Women Remain the Best Jewish Leaders

By this point in time, the entire world has heard of the fight exploding all around us.  In our own country, it's been labeled a fight between the constitutional right to freedom of speech and what perhaps hundreds of millions around the globe see as typical American bigotry.

Millions of Europeans, considered by many to have already lost their battle, wait anxiously to see if American can muster the fortitude to win theirs.

Finally, in the Middle East, hundreds of millions pray for the American spirit to fail.  Many of them are willing to die for that happen.

We're speaking about the unprecedentedly courageous public information campaign flashing across our nation's billboards, blogs, websites, news reports, and dinner tables.

It reads:

In any war between the civilized man and the savage, support the civilized man. Support Israel. Defeat Jihad.

Short, sweet, punchy, pointed.  And who's behind this public awareness campaign?  Ms. Pamela Geller -- a woman.  A Jewess.

One learns that Ms. Geller not only faces mortal dangers from Islamic zealots -- i.e., from the outside.  She also faces fire from all kinds from lobbying groups on the inside -- for example, the "1,800 member strong" Rabbis For Human Rights.

These reform and conservative rabbis would benefit from remembering that, throughout Jewish history, it has consistently been intelligent and proud females who've made critical difference, specifically in the most hopeless times.  Here are but a very small few examples.

You can't go much farther back in Jewish history than the first matriarch, Sarah.  She was Abraham (the first patriarch)'s wife.

Abraham and Sarah had a son, Isaac. Abraham also had a previous son, Ishmael, through their Egyptian slave-girl, Hagar.  (Monogamy was introduced only through later rabbinic legislation.)

A violent argument erupted around who would continue the Abrahamic tradition.  After all, Abraham had been promised that "[t]o you and your offspring I will give the land you are now living in as a sojourner."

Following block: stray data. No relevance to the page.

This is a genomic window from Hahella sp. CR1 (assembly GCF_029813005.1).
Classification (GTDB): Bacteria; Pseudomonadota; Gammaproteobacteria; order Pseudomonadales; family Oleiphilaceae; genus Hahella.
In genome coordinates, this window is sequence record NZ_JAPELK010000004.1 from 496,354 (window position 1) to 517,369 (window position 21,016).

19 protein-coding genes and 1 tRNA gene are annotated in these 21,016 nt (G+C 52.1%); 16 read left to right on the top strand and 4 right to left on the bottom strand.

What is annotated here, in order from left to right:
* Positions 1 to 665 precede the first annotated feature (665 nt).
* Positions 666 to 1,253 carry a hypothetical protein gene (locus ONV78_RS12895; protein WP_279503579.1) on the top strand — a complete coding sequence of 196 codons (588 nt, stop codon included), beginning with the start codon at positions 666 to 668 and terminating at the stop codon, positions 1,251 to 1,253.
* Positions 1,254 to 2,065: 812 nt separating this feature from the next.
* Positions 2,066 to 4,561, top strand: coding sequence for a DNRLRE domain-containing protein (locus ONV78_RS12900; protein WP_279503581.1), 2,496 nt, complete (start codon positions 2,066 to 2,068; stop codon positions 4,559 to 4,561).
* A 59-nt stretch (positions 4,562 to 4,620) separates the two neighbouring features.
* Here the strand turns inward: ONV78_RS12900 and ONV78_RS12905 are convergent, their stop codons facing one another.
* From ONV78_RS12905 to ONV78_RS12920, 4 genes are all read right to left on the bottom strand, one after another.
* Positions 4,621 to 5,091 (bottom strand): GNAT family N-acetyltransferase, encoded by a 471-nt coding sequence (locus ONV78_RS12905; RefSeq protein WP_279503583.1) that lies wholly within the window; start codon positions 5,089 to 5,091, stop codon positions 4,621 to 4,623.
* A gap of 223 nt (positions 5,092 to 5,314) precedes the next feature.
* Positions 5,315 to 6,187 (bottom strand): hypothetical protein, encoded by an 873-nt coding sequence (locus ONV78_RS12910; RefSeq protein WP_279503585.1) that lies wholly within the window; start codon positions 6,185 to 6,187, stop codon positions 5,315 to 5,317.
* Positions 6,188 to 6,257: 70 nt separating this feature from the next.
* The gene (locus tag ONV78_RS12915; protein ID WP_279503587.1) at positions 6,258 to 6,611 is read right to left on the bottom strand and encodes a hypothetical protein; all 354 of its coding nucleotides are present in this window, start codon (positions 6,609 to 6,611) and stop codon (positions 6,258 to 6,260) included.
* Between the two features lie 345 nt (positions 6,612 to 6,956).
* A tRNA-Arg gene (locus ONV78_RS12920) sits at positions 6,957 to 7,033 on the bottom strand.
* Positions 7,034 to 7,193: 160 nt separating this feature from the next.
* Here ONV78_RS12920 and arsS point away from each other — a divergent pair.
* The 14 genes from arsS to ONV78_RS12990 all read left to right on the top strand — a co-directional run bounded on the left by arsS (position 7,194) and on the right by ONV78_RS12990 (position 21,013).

Sarah claimed that Isaac was the rightful heir.  Hagar demanded that it be Ishmael.

That debate was interrupted by a Voice which came to Abraham, saying, "Do not be troubled by this boy [Ishmael] and your slave-girl. Do everything that Sarah tells you" (Genesis 21:11).

(As a light aside, many of us in the orthodox Jewish community paraphrase that verse when we tell our friends to listen to their own wives' opinions.)

Fast-forward four hundred years (circa 1393 BCE).  The nation is toward the end of the worst enslavement of an entire people in the history of mankind.  Four hundred years in Egyptian captivity.

Pharoah's horrible decrees "to break their bodies" are piling up.  Men, women, the elderly, the ill, and children were working day and night to build the pyramids and cities, through mortar and brick.  Bitter slavery in fields under the burning sun, all designed for one thing: to "break them."

Finally came the back-breaker of all of Pharoah's proclamations -- specifically, that when any Hebrew child was born, "if it is a boy[,] it shall be thrown to death in the Nile."

The husbands decided to divorce their wives, as a cautionary measure to preclude procreation.  They reasoned, Why bring children into this world when they are only going to be murdered?

One headstrong woman, though, thought otherwise.  She had hope.  And she inspired a successful counter-movement.

"Pharoah has decreed," she declared, "against our newborn sons only.  But your decree will stop all childbearing!"  Her advice was taken by her husband, followed by the other men.

This woman's name was Yochebed (according to Talmudic tradition).  Her husband's name was Amram.

They fathered Moses, the man who would, eighty years later, broadcast perhaps the most famous exclamation of freedom ever: "Let my people go!"

The rest is history.

Fast-forward again.  It's circa 355 BCE.  The Persian King Ahasuerus (perhaps Xerxes I of Persia) rules over the entire known world: 127 nations.  The Temple, in Jerusalem, had been destroyed almost 70 years earlier.  The Jews are in exile.

Haman, the King's vizier, has convinced Ahasuerus that the only trouble in the entire kingdom is the Jews.  (Some things never change.)  A decree goes out to annihilate the entire people -- "men, women, and children where ever they may be (Book of Esther).

The story has a protagonist, Mordechai, and a heroine, Esther.  Mordechai has secretly positioned Esther into the palace.